Perhaps then you could figure out:
Antiquis temporibus, nati tibi similes in rupibus ventosissimis exponebantur ad necem.
Apparently Bruce Shapiro was showing his "eggbot" at the Maker's Faire, but I didn't get a chance to see it.Â But his instructions online give many details of how you might actually do something like that, and it all seems very clear and straightforward.Â Â Interesting.
Yes! Front row!
I hope my poor little server can handle the strain!
Addendum: For those of you who didn't get to see this or talk to me, here is a brief writeup. Check the bottom of that page for a link to the PDF file I was handing out to explain why I did the project, and the links to the hardware and software that I used.
Addendum3: If you want the source and the binary file that you can run with Stella, click here to download the zip file. Feel free to do whatever you want with it, as long as you keep the copyright intact.
What kind of blunt force trauma made someone stupid enough to actually publish this?
Well, I spent all day yesterday demoing my Enigma 2600 project in Hall A at the Maker's Faire. I printed out sixty little info sheets and some business cards that described the project, and somehow got it exactly right: I gave away my last one just minutes before the end of the show. My voice is thoroughly trashed from talking, but today I'm thinking about just going down and seeing what everyone else is showing. The event seemed really fun, and I loved everyone's enthusiasm level. I even met someone who designed video games for the Atari when it was still a viable commercial product.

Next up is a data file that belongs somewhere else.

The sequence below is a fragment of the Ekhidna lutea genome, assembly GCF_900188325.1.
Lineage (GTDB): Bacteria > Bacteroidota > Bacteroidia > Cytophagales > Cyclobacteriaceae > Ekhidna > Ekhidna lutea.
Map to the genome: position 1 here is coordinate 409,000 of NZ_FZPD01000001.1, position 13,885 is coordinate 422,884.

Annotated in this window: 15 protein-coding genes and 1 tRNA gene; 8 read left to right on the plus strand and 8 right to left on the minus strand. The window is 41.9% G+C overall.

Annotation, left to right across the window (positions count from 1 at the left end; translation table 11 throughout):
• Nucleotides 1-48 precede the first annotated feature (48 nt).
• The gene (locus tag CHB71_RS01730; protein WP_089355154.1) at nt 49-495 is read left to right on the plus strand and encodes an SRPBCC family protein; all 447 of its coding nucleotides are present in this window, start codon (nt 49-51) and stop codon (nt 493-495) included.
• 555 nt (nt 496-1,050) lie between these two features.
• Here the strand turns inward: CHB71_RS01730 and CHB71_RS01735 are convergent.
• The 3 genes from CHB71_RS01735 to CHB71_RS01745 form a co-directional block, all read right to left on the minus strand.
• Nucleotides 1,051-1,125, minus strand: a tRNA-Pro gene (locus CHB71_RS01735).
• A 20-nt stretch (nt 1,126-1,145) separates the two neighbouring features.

I'll post another update after today's show.
Technorati Tags: Maker's Faire
Addendum2: My silly cat has gotten in yet another fight, and his leg looks swollen and sore, so today's Maker's Faire will be preceded by a trip to the vet for some antibiotics. Silly kitty.
Addendum3: Silicon Valley legend Steve Wozniak was on hand for a chucker of Segway Polo, and decided to cool off by helping to get donations for the EFF by submitting himself to repeated showers of water. Well done Steve. You got my donation.
David Cortesi has a nice page on scoring baseball games.Â I haven't done this myself, but I think it might be a cool way to record games that you enjoy and keep you focussed on the action around you.Â David uses the Project Scoresheet way, which records more information than traditional scoresheets do, and are amenable to input to computers for further analysis.
His writeup seems very nice.
Addendum: I'll shoot some more pictures tonight for the page.
Children's books are kind of cool, especially for the illustrations. Try checking out The Project Gutenberg eBook of Raggedy Ann Stories, by Johnny Gruelle for a nifty, fun example.
Today marks the 100th anniversary of the San Francisco Earthquake and Fire. The best online resource is the Bancroft Library at Berkeley, which has over 17,000 photographs collected and available online.